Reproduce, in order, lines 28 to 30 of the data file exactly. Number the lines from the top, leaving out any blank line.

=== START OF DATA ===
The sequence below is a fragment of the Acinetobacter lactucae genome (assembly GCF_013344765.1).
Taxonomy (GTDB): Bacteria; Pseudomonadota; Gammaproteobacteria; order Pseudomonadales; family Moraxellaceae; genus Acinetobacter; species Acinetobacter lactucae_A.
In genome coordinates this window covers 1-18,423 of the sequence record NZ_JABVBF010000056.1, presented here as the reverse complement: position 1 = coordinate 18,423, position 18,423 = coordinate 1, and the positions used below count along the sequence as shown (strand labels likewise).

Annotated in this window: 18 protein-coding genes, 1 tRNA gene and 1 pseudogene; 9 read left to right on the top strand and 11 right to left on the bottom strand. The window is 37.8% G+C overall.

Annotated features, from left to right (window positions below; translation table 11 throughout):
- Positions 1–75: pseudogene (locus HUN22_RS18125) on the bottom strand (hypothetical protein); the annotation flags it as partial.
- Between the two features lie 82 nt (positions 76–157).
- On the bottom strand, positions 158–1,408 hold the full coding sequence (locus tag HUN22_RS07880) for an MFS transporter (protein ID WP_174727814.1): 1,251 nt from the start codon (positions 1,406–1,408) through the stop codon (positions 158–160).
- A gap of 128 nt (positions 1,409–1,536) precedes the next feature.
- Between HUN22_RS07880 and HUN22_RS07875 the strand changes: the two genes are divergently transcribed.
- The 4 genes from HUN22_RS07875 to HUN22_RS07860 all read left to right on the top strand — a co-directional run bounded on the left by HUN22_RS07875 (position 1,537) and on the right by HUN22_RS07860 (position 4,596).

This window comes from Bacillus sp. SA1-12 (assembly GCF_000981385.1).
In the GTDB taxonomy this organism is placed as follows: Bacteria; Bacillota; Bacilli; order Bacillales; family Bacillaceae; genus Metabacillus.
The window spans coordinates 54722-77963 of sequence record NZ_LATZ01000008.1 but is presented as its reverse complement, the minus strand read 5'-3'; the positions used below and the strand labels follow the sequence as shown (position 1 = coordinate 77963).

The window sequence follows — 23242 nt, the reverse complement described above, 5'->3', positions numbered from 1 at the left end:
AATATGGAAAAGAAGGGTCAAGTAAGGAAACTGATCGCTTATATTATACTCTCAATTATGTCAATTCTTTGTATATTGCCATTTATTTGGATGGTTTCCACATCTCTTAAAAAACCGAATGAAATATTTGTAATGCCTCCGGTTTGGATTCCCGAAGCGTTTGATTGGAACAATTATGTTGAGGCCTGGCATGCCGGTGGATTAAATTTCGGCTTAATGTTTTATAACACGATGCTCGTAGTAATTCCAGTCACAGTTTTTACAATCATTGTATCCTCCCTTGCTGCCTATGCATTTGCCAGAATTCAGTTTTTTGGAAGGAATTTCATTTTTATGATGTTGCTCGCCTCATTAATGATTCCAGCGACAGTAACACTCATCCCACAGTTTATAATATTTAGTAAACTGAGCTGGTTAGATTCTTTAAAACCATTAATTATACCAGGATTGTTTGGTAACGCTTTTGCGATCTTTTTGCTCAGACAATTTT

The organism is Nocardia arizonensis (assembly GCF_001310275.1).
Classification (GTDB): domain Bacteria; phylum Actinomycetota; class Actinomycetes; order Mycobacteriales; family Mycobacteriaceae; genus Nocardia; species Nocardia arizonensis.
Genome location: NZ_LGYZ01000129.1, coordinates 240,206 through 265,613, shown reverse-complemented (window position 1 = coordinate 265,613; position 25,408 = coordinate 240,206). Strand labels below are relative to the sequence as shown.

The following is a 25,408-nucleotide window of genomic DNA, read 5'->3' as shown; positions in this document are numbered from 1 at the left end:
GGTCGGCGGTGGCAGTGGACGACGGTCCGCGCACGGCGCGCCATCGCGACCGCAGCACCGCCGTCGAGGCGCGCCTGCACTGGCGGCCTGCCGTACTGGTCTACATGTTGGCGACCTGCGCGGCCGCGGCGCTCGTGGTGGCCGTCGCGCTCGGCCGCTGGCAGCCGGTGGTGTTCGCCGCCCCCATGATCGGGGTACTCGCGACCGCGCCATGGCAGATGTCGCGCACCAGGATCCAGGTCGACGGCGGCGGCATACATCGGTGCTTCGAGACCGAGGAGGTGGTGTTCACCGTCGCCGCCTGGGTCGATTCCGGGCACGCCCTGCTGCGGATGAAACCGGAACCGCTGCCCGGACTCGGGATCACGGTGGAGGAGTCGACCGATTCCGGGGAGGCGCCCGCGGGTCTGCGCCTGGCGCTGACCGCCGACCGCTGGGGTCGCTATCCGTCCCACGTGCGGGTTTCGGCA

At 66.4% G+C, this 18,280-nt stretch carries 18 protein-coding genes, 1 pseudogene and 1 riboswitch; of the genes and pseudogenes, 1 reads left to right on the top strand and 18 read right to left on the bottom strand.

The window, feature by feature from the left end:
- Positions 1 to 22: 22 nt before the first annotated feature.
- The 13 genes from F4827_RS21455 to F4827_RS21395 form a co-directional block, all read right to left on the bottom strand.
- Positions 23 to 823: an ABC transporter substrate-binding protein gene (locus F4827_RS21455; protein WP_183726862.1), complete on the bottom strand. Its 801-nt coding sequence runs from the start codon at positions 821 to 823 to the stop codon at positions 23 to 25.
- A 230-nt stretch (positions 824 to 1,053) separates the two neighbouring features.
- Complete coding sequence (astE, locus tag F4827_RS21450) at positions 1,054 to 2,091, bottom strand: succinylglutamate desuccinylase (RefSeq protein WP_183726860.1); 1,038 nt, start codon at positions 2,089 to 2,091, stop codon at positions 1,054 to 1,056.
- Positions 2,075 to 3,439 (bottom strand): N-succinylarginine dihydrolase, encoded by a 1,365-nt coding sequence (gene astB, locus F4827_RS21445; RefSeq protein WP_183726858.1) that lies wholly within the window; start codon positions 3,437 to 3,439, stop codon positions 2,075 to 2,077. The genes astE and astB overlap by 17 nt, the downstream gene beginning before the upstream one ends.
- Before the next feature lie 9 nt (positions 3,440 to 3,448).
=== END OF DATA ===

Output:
- Complete coding sequence (astE, locus tag F4827_RS21450) at positions 1,054 to 2,091, bottom strand: succinylglutamate desuccinylase (RefSeq protein WP_183726860.1); 1,038 nt, start codon at positions 2,089 to 2,091, stop codon at positions 1,054 to 1,056.
- Positions 2,075 to 3,439 (bottom strand): N-succinylarginine dihydrolase, encoded by a 1,365-nt coding sequence (gene astB, locus F4827_RS21445; RefSeq protein WP_183726858.1) that lies wholly within the window; start codon positions 3,437 to 3,439, stop codon positions 2,075 to 2,077. The genes astE and astB overlap by 17 nt, the downstream gene beginning before the upstream one ends.
- Before the next feature lie 9 nt (positions 3,440 to 3,448).